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Cisco IronPort ESA Web User Interface

Chapter Description

This chapter covers the layout and workflow of the web user interface used for the administration of the Email Security Appliance (ESA).

Other WUI Features

The WUI has a couple of other features that aren’t obvious if you’re just logged in to a single ESA with the admin account. The WUI takes on a different appearance if you’re logged in with other credentials or if you log into an ESA that’s part of an active CM cluster.

Variable WUI Appearance

Up to this point, all the figures and descriptions have described the UI as it looks to a super user logged in using the admin account. What about other user roles? Administrator, Operator, and Read-Only Operator have a couple of minor differences, but essentially, see the same WUI that I discussed in this chapter.

Guest users see a radical change from the administrative interface. Figure 4-12 shows the view of a guest user login.

Figure 4-12.

Figure 4-12. WUI Appearance for a Guest User

As you can see, the WUI contains only the Monitor menu, plus the Options, Help, and Support menus, and even these menus are limited in the options that they provide. A Helpdesk user will see a similar interface, but the Message Tracking menu item will be exposed.

Committing Changes

The ESA uses an explicit configuration change model that requires a commit before changes become effective. In the CLI, you would issue the commit command to make your changes to the running configuration. In the WUI, the No Changes Pending button in the upper right of every page changes to a yellow Commit Changes button whenever there are pending configuration changes. You must click this button to get to the Uncommitted Changes confirmation page, and then click Commit Changes after adding an optional comment.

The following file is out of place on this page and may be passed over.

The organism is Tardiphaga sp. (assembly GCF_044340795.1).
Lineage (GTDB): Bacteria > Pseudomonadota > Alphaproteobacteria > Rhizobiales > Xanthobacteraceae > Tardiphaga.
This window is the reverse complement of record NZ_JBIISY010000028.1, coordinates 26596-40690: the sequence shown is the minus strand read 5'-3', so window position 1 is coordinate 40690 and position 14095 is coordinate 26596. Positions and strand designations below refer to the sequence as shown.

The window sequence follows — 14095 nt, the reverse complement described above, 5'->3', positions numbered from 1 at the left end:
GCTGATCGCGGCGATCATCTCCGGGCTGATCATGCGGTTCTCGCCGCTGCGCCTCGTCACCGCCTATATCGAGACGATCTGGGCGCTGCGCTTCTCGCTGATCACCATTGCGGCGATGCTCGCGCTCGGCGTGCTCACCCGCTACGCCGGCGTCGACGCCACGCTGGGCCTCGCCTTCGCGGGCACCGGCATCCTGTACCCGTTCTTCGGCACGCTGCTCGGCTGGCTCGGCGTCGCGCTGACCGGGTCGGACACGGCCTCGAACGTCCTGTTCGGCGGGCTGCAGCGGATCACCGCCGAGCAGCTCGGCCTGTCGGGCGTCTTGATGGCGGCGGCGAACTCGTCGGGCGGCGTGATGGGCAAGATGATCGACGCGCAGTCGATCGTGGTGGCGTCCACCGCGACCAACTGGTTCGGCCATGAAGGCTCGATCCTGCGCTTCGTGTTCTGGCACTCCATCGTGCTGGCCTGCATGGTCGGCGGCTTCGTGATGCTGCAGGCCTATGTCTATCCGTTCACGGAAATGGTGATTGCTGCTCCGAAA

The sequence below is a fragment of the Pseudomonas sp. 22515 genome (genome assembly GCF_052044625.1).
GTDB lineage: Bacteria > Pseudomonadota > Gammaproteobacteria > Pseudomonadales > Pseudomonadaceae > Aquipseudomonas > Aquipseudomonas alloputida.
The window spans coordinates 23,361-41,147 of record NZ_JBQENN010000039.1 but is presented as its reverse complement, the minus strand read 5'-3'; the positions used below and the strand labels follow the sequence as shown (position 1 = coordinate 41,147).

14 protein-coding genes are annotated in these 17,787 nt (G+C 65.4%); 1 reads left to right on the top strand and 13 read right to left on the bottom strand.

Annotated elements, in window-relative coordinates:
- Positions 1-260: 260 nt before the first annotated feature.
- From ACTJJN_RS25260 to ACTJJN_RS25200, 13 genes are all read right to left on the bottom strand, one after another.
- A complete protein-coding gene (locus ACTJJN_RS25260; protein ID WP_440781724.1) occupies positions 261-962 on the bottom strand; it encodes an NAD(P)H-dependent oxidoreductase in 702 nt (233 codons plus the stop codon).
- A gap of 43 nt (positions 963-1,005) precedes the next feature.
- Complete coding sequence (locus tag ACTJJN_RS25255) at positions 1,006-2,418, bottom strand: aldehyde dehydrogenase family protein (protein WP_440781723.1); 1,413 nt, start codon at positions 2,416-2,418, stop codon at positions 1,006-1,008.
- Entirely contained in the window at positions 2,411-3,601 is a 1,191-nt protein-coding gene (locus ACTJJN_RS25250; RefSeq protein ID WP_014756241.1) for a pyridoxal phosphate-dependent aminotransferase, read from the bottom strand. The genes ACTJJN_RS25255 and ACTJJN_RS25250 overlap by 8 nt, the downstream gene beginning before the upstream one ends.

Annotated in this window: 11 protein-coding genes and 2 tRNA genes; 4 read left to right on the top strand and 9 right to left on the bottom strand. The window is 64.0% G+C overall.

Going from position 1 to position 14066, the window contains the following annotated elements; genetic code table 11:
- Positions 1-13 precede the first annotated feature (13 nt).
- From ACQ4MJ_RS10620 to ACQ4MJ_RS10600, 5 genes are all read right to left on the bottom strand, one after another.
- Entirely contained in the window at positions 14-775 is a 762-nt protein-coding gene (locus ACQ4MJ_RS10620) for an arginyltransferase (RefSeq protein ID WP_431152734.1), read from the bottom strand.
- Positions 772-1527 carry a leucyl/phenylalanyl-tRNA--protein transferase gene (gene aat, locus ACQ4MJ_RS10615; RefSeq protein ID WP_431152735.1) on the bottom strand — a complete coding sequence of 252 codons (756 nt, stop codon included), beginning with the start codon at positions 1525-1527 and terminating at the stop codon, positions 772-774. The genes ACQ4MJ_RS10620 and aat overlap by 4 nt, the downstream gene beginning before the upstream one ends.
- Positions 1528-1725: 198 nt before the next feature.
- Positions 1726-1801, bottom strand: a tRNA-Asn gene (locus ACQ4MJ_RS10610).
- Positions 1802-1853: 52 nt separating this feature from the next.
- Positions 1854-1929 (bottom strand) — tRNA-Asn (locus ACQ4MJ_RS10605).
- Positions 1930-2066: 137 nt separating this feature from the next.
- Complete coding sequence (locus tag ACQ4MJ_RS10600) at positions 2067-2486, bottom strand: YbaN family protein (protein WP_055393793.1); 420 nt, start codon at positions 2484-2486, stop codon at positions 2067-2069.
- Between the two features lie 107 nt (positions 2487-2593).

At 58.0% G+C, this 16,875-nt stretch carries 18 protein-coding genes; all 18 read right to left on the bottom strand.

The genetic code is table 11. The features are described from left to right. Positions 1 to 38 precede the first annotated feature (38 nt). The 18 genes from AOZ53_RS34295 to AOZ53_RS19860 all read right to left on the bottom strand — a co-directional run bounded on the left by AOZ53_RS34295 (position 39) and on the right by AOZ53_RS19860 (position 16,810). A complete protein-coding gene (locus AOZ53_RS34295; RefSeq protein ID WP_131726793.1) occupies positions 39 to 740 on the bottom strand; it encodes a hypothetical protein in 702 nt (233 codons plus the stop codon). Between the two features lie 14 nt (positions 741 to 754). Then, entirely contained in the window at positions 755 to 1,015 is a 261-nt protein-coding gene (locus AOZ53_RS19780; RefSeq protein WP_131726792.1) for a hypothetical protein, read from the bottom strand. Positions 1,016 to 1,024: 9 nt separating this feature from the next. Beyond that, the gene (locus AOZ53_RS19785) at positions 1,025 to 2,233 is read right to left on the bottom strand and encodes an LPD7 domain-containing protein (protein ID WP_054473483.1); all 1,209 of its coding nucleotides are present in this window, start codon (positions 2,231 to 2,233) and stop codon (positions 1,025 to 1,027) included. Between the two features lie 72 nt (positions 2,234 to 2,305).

Somewhat counter-intuitively, you can clear your current pending configuration changes by clicking the Commit Changes button, and then clicking Abandon Changes on the Uncommitted Changes page.

The comment that you enter here is entirely optional, but I strongly recommend that you get into the habit of commenting your changes. These comments are recorded along with a timestamp and username in the system logs on the ESA:

Tue Jul  5 10:31:13 2011 Info: PID 1085: User admin commit changes: deleted @
  cisco.com from the HAT exception table

Because the comments space is limited, another practice is strongly recommended: making your changes granular. That is, if you have multiple changes to make, make the changes individually or in related groups, and commit as often as you can. This allows the comments to be relevant to the precise change that you’re making. For example, if you have to add a domain to the RAT, set up a new LDAP server profile for redundancy, and modify the text resource for email disclaimers, you should do them individually and commit after each change. For changes that are related, like adding a domain to the RAT and the corresponding entry to SMTPRoutes, it’s better to commit the changes all at once. Granular commits also make it easier for you to remember what you’ve changed in your session, because the ESA provides no easy way to review the changes you’ve made before you commit them.

With AsyncOS 7.5, a new Configuration History log records your configuration changes and saves a copy of the configuration file when you commit. It is extremely valuable in the event of a mistaken configuration change. This log subscription is not enabled by default and, therefore, must be created by an administrator.